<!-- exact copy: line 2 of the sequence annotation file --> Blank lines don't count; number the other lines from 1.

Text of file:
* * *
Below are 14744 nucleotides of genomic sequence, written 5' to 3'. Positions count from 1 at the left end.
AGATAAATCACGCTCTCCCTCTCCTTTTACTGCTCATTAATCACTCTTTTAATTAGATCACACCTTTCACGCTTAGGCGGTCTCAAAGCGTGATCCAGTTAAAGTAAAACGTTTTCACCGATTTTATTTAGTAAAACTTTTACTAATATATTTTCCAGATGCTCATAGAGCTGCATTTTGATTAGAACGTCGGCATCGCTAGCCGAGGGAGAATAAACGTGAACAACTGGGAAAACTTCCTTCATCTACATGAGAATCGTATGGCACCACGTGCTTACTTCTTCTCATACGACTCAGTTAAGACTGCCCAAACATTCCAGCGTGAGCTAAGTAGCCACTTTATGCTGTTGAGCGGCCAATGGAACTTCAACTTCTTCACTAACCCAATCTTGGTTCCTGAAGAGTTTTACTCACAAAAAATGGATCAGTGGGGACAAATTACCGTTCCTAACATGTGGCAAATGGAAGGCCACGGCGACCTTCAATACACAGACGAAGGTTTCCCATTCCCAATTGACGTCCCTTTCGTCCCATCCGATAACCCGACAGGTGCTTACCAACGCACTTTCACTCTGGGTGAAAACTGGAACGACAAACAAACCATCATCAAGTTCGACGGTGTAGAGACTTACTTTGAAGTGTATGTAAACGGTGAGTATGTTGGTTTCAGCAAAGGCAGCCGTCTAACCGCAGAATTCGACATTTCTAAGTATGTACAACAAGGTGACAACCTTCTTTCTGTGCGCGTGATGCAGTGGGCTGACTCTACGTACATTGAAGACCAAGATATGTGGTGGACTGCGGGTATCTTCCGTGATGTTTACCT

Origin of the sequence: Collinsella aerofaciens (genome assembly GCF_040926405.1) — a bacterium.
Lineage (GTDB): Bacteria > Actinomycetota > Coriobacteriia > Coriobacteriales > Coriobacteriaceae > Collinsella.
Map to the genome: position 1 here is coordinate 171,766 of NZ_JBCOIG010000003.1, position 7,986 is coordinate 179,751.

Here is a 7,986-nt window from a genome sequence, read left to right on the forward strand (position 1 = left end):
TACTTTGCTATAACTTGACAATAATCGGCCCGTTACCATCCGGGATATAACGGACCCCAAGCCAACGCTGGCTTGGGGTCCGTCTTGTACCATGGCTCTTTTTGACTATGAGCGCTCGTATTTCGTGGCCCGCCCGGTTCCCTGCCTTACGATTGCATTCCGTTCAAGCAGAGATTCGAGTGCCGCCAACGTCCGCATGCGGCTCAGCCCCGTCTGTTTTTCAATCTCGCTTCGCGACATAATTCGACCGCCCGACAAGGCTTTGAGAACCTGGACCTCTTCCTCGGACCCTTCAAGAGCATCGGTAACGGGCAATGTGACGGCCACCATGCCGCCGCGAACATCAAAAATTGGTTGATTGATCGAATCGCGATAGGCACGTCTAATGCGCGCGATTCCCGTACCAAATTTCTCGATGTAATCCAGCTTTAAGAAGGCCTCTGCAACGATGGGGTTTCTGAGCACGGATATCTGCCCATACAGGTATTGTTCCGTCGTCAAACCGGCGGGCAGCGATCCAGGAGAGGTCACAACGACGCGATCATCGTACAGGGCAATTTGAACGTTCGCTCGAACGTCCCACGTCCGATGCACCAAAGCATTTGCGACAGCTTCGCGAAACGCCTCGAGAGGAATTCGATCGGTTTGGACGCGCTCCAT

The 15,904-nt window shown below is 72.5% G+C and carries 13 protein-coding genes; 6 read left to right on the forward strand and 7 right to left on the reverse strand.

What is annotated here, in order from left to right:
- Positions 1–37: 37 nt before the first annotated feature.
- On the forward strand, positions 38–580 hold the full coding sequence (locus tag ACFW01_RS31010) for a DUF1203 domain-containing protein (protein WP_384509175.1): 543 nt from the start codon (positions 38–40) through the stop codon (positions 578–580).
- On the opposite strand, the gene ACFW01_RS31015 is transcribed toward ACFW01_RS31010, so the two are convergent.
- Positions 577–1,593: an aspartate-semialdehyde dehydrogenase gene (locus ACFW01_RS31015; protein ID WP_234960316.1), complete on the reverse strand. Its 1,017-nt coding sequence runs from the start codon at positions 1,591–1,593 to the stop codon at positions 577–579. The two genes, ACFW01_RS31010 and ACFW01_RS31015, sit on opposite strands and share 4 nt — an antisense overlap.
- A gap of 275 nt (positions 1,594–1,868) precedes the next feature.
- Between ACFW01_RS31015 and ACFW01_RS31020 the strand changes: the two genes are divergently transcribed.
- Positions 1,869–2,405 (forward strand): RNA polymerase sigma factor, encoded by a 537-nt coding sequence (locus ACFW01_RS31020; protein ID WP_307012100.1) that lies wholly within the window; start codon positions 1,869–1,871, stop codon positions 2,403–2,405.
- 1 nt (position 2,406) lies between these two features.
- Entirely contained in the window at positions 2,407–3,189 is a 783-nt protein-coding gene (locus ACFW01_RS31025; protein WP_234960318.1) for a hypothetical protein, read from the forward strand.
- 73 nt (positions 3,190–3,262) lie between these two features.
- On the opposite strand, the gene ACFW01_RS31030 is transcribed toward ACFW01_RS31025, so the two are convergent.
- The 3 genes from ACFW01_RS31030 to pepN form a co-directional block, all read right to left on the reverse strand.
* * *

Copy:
AGATAAATCACGCTCTCCCTCTCCTTTTACTGCTCATTAATCACTCTTTTAATTAGATCACACCTTTCACGCTTAGGCGGTCTCAAAGCGTGATCCAGTTAAAGTAAAACGTTTTCACCGATTTTATTTAGTAAAACTTTTACTAATATATTTTCCAGATGCTCATAGAGCTGCATTTTGATTAGAACGTCGGCATCGCTAGCCGAGGGAGAATAAACGTGAACAACTGGGAAAACTTCCTTCATCTACATGAGAATCGTATGGCACCACGTGCTTACTTCTTCTCATACGACTCAGTTAAGACTGCCCAAACATTCCAGCGTGAGCTAAGTAGCCACTTTATGCTGTTGAGCGGCCAATGGAACTTCAACTTCTTCACTAACCCAATCTTGGTTCCTGAAGAGTTTTACTCACAAAAAATGGATCAGTGGGGACAAATTACCGTTCCTAACATGTGGCAAATGGAAGGCCACGGCGACCTTCAATACACAGACGAAGGTTTCCCATTCCCAATTGACGTCCCTTTCGTCCCATCCGATAACCCGACAGGTGCTTACCAACGCACTTTCACTCTGGGTGAAAACTGGAACGACAAACAAACCATCATCAAGTTCGACGGTGTAGAGACTTACTTTGAAGTGTATGTAAACGGTGAGTATGTTGGTTTCAGCAAAGGCAGCCGTCTAACCGCAGAATTCGACATTTCTAAGTATGTACAACAAGGTGACAACCTTCTTTCTGTGCGCGTGATGCAGTGGGCTGACTCTACGTACATTGAAGACCAAGATATGTGGTGGACTGCGGGTATCTTCCGTGATGTTTACCT